Pakistan used the SAAB-manufactured early warning aircraft system to coordinate its attack on an Indian military installation in Jammu and Kashmir a day after the Balakot strike earlier in February.

During his visit to Sweden in June this year, Air Chief Marshal B.S. Dhanoa had expressed his displeasure with the defence major for supplying Pakistan with early warning systems and also offering Gripen fighters to India.

New Delhi is of the view that it will be difficult to do business with a country that also arms the enemy.

In a bid to pacify the IAF, Ola Rignell persisted that SAAB is not selling any new products to Pakistan.

He also pointed out that every contender has dealt with Pakistan, and other assets were also used in the post-Balakot action.

Pakistan had used French fighters Mirage as well American F-16s.

However, Rignell remained non-committal on future sales to Pakistan, saying the Swedish government decides on such matters and not the company.

“As far as I know, we are not selling any new products to that country (Pakistan). There is an old order and we are fulfilling our contract obligation,” Rignell said.

The Pakistan Air Force had ordered three new SAAB 2000 early warning aircraft in 2017 to supplement the ones that were destroyed in a terror attack on Minhas air base five years before that.

Rignell added that he was part of the meeting in Sweden when Dhanoa raised the issue and this is exactly what he had told him as well.

“We are trying to sell the latest AWACS (Airborne Warning and Control System) — Golden Eye — to India. We have sold them to UAE. (But) India is already working on its indigenous systems,” he said.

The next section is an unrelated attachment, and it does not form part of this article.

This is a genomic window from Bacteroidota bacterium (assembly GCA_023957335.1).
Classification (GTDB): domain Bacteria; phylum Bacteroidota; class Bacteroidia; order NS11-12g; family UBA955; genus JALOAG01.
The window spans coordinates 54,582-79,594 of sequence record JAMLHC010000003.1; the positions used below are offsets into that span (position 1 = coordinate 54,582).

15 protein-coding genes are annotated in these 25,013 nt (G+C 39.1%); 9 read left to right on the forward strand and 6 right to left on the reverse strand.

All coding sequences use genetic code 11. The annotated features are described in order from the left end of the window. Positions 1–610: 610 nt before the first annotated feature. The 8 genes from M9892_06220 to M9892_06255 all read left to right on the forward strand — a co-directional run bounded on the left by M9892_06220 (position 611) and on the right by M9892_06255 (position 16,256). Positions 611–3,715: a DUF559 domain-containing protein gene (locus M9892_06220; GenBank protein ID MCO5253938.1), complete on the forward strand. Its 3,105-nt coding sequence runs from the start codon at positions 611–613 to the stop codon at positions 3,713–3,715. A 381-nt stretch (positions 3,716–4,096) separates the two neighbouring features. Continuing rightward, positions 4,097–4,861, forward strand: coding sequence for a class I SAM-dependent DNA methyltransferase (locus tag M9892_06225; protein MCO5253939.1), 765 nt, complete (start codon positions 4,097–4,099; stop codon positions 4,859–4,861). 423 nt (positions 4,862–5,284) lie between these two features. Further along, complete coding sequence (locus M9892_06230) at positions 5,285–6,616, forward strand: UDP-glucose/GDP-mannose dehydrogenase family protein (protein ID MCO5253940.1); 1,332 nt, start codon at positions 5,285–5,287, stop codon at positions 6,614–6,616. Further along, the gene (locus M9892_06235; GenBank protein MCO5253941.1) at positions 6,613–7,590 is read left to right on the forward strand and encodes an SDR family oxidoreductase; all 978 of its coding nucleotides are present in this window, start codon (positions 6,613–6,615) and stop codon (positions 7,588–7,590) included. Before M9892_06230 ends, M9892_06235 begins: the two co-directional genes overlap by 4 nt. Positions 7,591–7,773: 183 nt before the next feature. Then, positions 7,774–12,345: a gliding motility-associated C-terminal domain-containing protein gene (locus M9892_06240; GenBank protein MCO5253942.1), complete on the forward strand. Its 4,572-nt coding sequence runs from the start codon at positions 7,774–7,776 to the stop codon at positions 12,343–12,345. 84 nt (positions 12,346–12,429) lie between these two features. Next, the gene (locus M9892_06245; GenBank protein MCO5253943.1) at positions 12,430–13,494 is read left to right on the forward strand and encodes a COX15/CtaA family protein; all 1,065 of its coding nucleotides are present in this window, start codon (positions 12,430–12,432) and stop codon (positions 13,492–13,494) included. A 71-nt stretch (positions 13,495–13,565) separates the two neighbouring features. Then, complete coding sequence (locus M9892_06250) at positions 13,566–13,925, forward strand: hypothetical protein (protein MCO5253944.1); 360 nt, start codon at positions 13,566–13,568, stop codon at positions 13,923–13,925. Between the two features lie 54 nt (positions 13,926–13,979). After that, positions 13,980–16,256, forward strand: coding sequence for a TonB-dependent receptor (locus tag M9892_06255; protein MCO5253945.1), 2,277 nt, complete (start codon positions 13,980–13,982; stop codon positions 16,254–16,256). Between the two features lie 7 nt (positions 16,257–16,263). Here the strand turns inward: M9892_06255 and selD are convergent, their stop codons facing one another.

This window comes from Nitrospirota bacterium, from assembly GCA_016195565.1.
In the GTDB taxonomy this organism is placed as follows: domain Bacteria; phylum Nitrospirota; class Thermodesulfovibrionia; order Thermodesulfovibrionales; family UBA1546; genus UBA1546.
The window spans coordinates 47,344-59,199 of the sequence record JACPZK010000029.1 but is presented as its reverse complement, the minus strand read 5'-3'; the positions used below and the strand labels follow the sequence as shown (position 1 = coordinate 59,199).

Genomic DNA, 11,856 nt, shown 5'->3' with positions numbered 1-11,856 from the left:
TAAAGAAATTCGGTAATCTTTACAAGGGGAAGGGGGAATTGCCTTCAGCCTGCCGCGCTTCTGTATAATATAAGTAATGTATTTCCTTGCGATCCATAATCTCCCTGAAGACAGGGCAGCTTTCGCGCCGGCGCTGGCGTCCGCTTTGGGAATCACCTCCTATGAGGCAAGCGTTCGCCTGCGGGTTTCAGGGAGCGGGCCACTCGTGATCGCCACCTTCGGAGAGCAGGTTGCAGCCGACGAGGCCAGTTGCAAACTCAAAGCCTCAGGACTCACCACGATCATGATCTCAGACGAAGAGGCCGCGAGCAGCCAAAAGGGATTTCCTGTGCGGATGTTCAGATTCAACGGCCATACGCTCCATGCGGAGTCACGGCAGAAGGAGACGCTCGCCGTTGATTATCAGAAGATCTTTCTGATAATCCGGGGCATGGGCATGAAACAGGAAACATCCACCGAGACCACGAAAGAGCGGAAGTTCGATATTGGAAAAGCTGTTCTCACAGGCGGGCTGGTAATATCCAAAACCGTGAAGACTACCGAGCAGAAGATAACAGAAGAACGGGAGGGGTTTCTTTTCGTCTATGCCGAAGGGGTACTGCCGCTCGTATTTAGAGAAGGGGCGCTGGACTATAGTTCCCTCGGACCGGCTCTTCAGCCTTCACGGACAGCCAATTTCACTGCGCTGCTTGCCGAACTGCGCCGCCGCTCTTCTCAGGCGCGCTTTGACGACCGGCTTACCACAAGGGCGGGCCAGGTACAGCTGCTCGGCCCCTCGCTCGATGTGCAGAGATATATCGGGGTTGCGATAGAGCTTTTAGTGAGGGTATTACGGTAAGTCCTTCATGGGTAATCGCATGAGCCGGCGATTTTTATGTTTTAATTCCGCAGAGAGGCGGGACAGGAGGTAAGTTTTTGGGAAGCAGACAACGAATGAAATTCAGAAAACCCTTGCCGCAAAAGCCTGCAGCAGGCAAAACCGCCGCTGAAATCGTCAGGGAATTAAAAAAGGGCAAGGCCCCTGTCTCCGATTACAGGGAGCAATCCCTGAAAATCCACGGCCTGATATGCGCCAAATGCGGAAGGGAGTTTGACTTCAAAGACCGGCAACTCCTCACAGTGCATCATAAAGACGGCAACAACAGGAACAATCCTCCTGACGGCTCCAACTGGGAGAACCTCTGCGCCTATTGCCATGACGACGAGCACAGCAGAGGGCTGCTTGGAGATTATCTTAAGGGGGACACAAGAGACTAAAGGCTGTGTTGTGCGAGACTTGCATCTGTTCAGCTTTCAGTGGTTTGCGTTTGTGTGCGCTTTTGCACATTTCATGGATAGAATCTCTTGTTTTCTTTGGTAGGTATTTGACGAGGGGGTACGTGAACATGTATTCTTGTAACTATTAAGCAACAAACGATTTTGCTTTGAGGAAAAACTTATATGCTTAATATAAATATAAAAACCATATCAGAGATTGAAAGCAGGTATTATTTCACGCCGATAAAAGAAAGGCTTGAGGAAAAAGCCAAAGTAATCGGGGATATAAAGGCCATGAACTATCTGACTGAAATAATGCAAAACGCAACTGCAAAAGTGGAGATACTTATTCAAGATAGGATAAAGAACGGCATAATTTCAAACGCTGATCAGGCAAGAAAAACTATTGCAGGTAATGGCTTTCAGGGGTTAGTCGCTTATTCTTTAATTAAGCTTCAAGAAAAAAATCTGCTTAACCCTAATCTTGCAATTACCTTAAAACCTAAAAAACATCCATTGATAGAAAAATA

India operates the IL76 ‘Phalcon’ AWACS as well as the Embraer ‘Netra’ early warning aircraft.
 
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A Person

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New Delhi: As India looks to acquire 114 new medium multi-role combat aircraft (MMRCA) to shore up its depleting strength, Swedish defence major SAAB has pitched for a complete Transfer of Technology (TOT) and local production of its Gripen fighter jet at “half” the cost of French alternative Rafale.
The Swedes are so cute when they propose "complete transfer of technology" for the Gripen.

nCAXS4J.jpg

Adorable!
 

randomradio

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The Swedes are so cute when they propose "complete transfer of technology" for the Gripen.

nCAXS4J.jpg

Adorable!

This is for the older Gripen though. The newer one has a lot more Swedish components. Anyway, the main draw about their ToT offer is they are willing to provide 100% ToT on electronics, particularly a new radar and the EW suite. All other competitors have not made such an offer.
 

STEPHEN COHEN

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This is for the older Gripen though. The newer one has a lot more Swedish components. Anyway, the main draw about their ToT offer is they are willing to provide 100% ToT on electronics, particularly a new radar and the EW suite. All other competitors have not made such an offer.

How about Buying GRIPEN and then Equipping it with SCORPIUS or KHIBINY Jammers

 

randomradio

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Picdelamirand-oil